There are two big storms on the weather map for Christmas, and they're on opposite coasts. But the two storms are very different. Take a look at the graphic. The East Coast storm will be primarily rain as mild air floods New England. The Northeast ski areas will start with snow as the storm begins on Wednesday, but then it'll turn to a wintry mix of rain, snow and ice on Christmas.

The second storm hits the West Coast on Wednesday with heavy snow for Lake Tahoe and the Cascades. Then the storm slides inland and pushes heavy snow into Utah, Wyoming and Colorado on Christmas continuing into Friday. Temperatures look colder than normal through Christmas across the Rockies thanks to a buckling jet stream.

Northeast: The Christmas storms look too warm for an all-snow event. The snow starts on Wednesday then turns to rain, snow and ice for Christmas day. A couple inches of snow are possible at Sunday River, Okemo, Killington and Sugarloaf before the changeover to rain occurs. Looking beyond Christmas, Friday looks dry followed by a cold front Saturday night that will deliver colder air and a dusting of snow to the ski areas.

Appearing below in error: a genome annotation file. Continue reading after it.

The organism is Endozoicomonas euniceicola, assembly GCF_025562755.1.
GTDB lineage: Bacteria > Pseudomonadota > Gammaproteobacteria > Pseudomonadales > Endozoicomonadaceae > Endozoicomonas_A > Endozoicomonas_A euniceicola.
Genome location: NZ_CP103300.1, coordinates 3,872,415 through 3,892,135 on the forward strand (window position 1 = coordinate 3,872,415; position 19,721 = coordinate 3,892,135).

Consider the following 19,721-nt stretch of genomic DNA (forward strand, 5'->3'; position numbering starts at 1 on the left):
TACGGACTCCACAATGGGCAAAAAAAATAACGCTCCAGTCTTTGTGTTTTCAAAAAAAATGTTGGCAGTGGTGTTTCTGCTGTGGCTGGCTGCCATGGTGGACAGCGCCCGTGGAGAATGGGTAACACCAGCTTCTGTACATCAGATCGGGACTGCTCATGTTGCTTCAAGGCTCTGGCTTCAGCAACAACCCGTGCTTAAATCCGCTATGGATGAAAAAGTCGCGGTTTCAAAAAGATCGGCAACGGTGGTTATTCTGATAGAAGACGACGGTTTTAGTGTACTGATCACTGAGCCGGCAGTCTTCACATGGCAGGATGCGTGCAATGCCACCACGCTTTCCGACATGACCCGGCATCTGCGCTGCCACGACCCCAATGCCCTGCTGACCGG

Rockies: The incredible stretch of snow continues with a large Christmas storm coming down the pipeline. Avalanche danger is high. Jackson Hole, Snowbird, Alta, Steamboat, Vail, Monarch and Loveland are in for another shot of heavy snow on Christmas continuing into Friday. Accumulation will be around a foot, and temperatures look colder than normal. Saturday looks dry followed by a weaker storm Sunday-Tuesday.

California: After snow on Christmas Eve into Christmas day, the pattern turns dry for the weekend. Lake Tahoe resorts like Northstar, Heavenly and even Kirkwood should squeeze out 6" of snow accumulation.

Tomer's Take: Stay in the Rockies. Ski Snowbird on Christmas morning, Steamboat on Christmas afternoon and Loveland or Vail on Friday.